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    Colonel Patrick Henry O'Rorke Autograph Document Signed, three pages, 8" x 10", December 27, 1862, nr Falmouth, Virginia, to Thomas Hillhouse, Adjutant General State of New York recommending promotions within the 140th Regiment, New York Volunteers. Among the officers and men promoted were: Patrick H. Sullivan, George Watson, Joseph M. Leper, Porter Farley, Henry S. Pool, Henry Allen, James H. Bishop, William S. Coon, and Hugh McGraw (who died of wounds received at Gettysburg). O'Rorke, was born in Drumbess, Cornafean on March 25, 1837. In his infancy, his parents immigrated to America and settled in Rochester, New York. They lived in an Irish section of the city called "Dublin." Patrick excelled in his education and was acclaimed as the city's finest student. He was offered a scholarship to the University of Rochester but instead accepted an apprenticeship as a marble cutter and mason. He abandoned this career when he was accepted as a cadet at the U.S. Military Academy in West Point. He was the only member of his class born outside of the United States. In June 1861, he graduated first in his class. Interestingly, George A. Custer, one of O'Rorke's classmates, graduated at the bottom of the class. On his graduation, O'Rorke was assigned to the Corps of Engineers. He was a staff officer at the first battle of the war, Bull Run, where the horse he was riding was killed. He then took part in several key assignments, designing and building the defenses for several cities, and was selected to accept the Confederate surrender at Fort Pulaski, Georgia in April 1862. That summer, he took leave and returned to Rochester to marry his childhood sweetheart on July 9th. Shortly after his wedding, he was promoted to Colonel and given command of the newly formed 140th N.Y. Infantry Regiment. He led the 140th at the Battle of Fredericksburg and the later Battle of Chancellorsville,;he was in charge of the brigade in which the 140th served. O'Rorke was temporarily promoted to brigade command from Jan. 1863 to June 1863. However, his life was to end tragically on July 2, 1863 at the famed Battle of Gettysburg. In an effort to defend the strategic Little Round Top, O'Rorke led his 500 men in a charge over the crest of the hill and was killed after sustaining a bullet wound in the neck. He was 27 years old. His wife, Clara, was devastated by his death and later entered the Sisterhood of the Sacred Heart. The document has minor tears along the folds else fine.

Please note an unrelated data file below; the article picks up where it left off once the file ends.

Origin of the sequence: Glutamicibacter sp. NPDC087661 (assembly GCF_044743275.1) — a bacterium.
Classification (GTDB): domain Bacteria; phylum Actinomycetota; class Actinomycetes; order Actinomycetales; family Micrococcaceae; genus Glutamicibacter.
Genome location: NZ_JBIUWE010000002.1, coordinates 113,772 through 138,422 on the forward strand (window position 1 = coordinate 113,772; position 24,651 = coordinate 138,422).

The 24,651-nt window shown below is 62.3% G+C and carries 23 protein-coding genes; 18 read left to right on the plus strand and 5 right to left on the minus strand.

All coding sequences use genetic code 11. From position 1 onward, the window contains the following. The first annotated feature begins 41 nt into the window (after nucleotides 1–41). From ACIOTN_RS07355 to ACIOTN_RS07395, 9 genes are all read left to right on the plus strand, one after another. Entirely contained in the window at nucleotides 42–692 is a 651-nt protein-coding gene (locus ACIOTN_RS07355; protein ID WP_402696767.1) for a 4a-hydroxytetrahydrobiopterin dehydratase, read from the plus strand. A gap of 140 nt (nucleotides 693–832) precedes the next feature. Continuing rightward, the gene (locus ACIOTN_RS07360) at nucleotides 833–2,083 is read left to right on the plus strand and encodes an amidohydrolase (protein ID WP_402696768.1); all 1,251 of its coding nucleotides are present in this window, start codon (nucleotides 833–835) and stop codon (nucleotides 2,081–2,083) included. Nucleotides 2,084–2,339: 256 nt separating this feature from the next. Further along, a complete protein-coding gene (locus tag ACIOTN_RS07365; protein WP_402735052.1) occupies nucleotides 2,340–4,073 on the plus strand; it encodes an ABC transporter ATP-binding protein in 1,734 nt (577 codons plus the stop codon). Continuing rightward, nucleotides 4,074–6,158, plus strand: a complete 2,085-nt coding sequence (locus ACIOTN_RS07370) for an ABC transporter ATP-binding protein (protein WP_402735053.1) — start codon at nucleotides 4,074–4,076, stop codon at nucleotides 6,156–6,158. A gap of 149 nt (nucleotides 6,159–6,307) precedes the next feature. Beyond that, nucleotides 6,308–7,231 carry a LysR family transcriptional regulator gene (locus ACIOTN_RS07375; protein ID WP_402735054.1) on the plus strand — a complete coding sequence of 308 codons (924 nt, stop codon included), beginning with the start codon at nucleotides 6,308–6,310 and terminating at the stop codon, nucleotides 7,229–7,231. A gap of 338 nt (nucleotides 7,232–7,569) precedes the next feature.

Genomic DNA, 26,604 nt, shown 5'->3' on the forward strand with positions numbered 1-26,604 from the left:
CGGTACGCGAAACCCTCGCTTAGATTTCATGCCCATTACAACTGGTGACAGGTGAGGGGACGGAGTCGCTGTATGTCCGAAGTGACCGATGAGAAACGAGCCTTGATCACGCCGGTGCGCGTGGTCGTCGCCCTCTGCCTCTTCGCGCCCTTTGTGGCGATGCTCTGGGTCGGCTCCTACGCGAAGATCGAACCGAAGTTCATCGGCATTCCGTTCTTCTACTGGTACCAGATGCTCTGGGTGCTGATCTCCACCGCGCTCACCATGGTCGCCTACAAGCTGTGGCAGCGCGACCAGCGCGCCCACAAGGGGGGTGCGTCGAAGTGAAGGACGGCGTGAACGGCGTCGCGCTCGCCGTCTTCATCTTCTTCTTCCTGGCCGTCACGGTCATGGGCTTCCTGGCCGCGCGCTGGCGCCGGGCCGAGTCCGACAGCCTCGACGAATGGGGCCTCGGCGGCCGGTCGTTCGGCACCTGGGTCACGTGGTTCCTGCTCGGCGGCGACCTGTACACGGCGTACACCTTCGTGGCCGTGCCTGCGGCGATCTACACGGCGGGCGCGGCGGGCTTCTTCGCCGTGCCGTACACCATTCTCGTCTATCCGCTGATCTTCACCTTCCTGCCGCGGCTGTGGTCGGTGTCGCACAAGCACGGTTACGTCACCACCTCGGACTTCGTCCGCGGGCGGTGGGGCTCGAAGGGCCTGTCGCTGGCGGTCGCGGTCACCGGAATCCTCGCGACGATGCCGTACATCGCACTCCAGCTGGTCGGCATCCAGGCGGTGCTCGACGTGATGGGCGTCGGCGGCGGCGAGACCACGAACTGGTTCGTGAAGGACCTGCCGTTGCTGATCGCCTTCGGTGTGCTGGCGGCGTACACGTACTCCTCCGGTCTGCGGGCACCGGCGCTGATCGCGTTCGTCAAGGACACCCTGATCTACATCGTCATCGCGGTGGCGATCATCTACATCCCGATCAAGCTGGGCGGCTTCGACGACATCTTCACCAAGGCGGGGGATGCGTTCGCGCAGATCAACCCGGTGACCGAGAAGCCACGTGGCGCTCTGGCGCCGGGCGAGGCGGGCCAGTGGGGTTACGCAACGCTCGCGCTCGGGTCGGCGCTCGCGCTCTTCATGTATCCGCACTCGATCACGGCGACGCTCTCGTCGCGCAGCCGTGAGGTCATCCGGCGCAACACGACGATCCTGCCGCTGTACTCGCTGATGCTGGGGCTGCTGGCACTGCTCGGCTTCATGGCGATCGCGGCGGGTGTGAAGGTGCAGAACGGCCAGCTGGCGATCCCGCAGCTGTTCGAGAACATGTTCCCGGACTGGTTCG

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    Auction Dates
    June, 2007
    24th-25th Sunday-Monday
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